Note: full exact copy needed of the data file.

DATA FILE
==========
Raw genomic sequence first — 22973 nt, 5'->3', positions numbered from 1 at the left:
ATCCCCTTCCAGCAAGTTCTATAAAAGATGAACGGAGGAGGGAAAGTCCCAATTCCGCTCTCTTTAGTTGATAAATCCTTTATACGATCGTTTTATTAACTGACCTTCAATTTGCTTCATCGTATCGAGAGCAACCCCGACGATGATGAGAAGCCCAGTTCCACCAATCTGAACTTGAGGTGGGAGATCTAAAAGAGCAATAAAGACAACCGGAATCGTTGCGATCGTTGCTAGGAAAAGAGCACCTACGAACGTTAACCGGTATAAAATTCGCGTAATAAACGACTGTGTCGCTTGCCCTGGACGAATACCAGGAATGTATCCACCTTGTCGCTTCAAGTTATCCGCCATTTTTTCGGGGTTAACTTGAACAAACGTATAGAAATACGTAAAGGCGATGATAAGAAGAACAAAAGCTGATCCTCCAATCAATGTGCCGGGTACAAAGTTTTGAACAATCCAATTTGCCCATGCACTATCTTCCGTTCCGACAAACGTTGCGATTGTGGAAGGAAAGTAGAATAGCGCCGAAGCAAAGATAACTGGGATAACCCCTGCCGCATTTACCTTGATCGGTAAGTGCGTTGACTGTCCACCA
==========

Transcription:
Raw genomic sequence first — 22973 nt, 5'->3', positions numbered from 1 at the left:
ATCCCCTTCCAGCAAGTTCTATAAAAGATGAACGGAGGAGGGAAAGTCCCAATTCCGCTCTCTTTAGTTGATAAATCCTTTATACGATCGTTTTATTAACTGACCTTCAATTTGCTTCATCGTATCGAGAGCAACCCCGACGATGATGAGAAGCCCAGTTCCACCAATCTGAACTTGAGGTGGGAGATCTAAAAGAGCAATAAAGACAACCGGAATCGTTGCGATCGTTGCTAGGAAAAGAGCACCTACGAACGTTAACCGGTATAAAATTCGCGTAATAAACGACTGTGTCGCTTGCCCTGGACGAATACCAGGAATGTATCCACCTTGTCGCTTCAAGTTATCCGCCATTTTTTCGGGGTTAACTTGAACAAACGTATAGAAATACGTAAAGGCGATGATAAGAAGAACAAAAGCTGATCCTCCAATCAATGTGCCGGGTACAAAGTTTTGAACAATCCAATTTGCCCATGCACTATCTTCCGTTCCGACAAACGTTGCGATTGTGGAAGGAAAGTAGAATAGCGCCGAAGCAAAGATAACTGGGATAACCCCTGCCGCATTTACCTTGATCGGTAAGTGCGTTGACTGTCCACCA